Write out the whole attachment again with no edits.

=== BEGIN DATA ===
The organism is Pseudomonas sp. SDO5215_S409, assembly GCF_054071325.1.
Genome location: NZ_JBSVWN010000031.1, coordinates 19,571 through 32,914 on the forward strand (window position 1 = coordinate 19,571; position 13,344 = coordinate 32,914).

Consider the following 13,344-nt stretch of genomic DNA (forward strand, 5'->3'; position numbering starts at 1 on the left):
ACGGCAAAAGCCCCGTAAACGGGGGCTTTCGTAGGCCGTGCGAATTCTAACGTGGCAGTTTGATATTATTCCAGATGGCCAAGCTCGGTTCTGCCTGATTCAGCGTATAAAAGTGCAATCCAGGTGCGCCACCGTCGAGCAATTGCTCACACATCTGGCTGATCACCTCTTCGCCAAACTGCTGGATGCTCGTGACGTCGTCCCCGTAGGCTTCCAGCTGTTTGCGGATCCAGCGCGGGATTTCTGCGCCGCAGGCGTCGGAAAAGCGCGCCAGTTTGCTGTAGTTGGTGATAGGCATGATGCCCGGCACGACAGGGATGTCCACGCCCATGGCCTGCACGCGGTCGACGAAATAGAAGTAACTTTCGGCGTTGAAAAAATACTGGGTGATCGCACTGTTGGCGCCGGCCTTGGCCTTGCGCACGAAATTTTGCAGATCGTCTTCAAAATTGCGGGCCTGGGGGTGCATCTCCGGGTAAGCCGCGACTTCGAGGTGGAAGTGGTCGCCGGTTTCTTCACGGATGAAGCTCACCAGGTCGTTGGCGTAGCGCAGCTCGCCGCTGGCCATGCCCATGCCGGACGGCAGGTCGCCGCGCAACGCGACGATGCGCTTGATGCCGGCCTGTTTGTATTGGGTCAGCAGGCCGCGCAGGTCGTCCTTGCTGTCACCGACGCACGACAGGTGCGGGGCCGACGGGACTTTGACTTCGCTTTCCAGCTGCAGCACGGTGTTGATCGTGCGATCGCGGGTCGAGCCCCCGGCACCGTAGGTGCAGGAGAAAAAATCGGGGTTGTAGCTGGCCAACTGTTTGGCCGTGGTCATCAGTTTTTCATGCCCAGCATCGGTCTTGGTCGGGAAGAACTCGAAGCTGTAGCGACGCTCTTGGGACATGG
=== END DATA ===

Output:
The organism is Pseudomonas sp. SDO5215_S409, assembly GCF_054071325.1.
Genome location: NZ_JBSVWN010000031.1, coordinates 19,571 through 32,914 on the forward strand (window position 1 = coordinate 19,571; position 13,344 = coordinate 32,914).

Consider the following 13,344-nt stretch of genomic DNA (forward strand, 5'->3'; position numbering starts at 1 on the left):
ACGGCAAAAGCCCCGTAAACGGGGGCTTTCGTAGGCCGTGCGAATTCTAACGTGGCAGTTTGATATTATTCCAGATGGCCAAGCTCGGTTCTGCCTGATTCAGCGTATAAAAGTGCAATCCAGGTGCGCCACCGTCGAGCAATTGCTCACACATCTGGCTGATCACCTCTTCGCCAAACTGCTGGATGCTCGTGACGTCGTCCCCGTAGGCTTCCAGCTGTTTGCGGATCCAGCGCGGGATTTCTGCGCCGCAGGCGTCGGAAAAGCGCGCCAGTTTGCTGTAGTTGGTGATAGGCATGATGCCCGGCACGACAGGGATGTCCACGCCCATGGCCTGCACGCGGTCGACGAAATAGAAGTAACTTTCGGCGTTGAAAAAATACTGGGTGATCGCACTGTTGGCGCCGGCCTTGGCCTTGCGCACGAAATTTTGCAGATCGTCTTCAAAATTGCGGGCCTGGGGGTGCATCTCCGGGTAAGCCGCGACTTCGAGGTGGAAGTGGTCGCCGGTTTCTTCACGGATGAAGCTCACCAGGTCGTTGGCGTAGCGCAGCTCGCCGCTGGCCATGCCCATGCCGGACGGCAGGTCGCCGCGCAACGCGACGATGCGCTTGATGCCGGCCTGTTTGTATTGGGTCAGCAGGCCGCGCAGGTCGTCCTTGCTGTCACCGACGCACGACAGGTGCGGGGCCGACGGGACTTTGACTTCGCTTTCCAGCTGCAGCACGGTGTTGATCGTGCGATCGCGGGTCGAGCCCCCGGCACCGTAGGTGCAGGAGAAAAAATCGGGGTTGTAGCTGGCCAACTGTTTGGCCGTGGTCATCAGTTTTTCATGCCCAGCATCGGTCTTGGTCGGGAAGAACTCGAAGCTGTAGCGACGCTCTTGGGACATGG